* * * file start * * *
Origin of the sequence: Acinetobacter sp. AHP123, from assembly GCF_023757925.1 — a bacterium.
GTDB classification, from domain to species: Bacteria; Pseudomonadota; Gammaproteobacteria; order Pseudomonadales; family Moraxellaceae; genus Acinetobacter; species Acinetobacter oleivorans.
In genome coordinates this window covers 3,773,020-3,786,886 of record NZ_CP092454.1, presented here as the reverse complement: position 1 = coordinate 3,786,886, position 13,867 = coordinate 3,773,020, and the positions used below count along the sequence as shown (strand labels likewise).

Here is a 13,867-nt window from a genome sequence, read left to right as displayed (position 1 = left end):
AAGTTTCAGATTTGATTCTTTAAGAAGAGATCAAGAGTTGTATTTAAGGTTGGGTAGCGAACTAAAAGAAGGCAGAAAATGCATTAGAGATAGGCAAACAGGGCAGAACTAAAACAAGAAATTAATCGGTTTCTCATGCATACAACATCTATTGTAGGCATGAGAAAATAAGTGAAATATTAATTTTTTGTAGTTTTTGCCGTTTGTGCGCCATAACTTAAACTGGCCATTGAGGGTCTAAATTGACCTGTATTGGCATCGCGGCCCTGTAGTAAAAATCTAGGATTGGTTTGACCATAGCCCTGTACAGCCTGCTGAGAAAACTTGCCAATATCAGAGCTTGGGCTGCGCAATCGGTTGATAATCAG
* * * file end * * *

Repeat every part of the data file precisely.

Origin of the sequence: Acinetobacter sp. AHP123, from assembly GCF_023757925.1 — a bacterium.
GTDB classification, from domain to species: Bacteria; Pseudomonadota; Gammaproteobacteria; order Pseudomonadales; family Moraxellaceae; genus Acinetobacter; species Acinetobacter oleivorans.
In genome coordinates this window covers 3,773,020-3,786,886 of record NZ_CP092454.1, presented here as the reverse complement: position 1 = coordinate 3,786,886, position 13,867 = coordinate 3,773,020, and the positions used below count along the sequence as shown (strand labels likewise).

Here is a 13,867-nt window from a genome sequence, read left to right as displayed (position 1 = left end):
AAGTTTCAGATTTGATTCTTTAAGAAGAGATCAAGAGTTGTATTTAAGGTTGGGTAGCGAACTAAAAGAAGGCAGAAAATGCATTAGAGATAGGCAAACAGGGCAGAACTAAAACAAGAAATTAATCGGTTTCTCATGCATACAACATCTATTGTAGGCATGAGAAAATAAGTGAAATATTAATTTTTTGTAGTTTTTGCCGTTTGTGCGCCATAACTTAAACTGGCCATTGAGGGTCTAAATTGACCTGTATTGGCATCGCGGCCCTGTAGTAAAAATCTAGGATTGGTTTGACCATAGCCCTGTACAGCCTGCTGAGAAAACTTGCCAATATCAGAGCTTGGGCTGCGCAATCGGTTGATAATCAG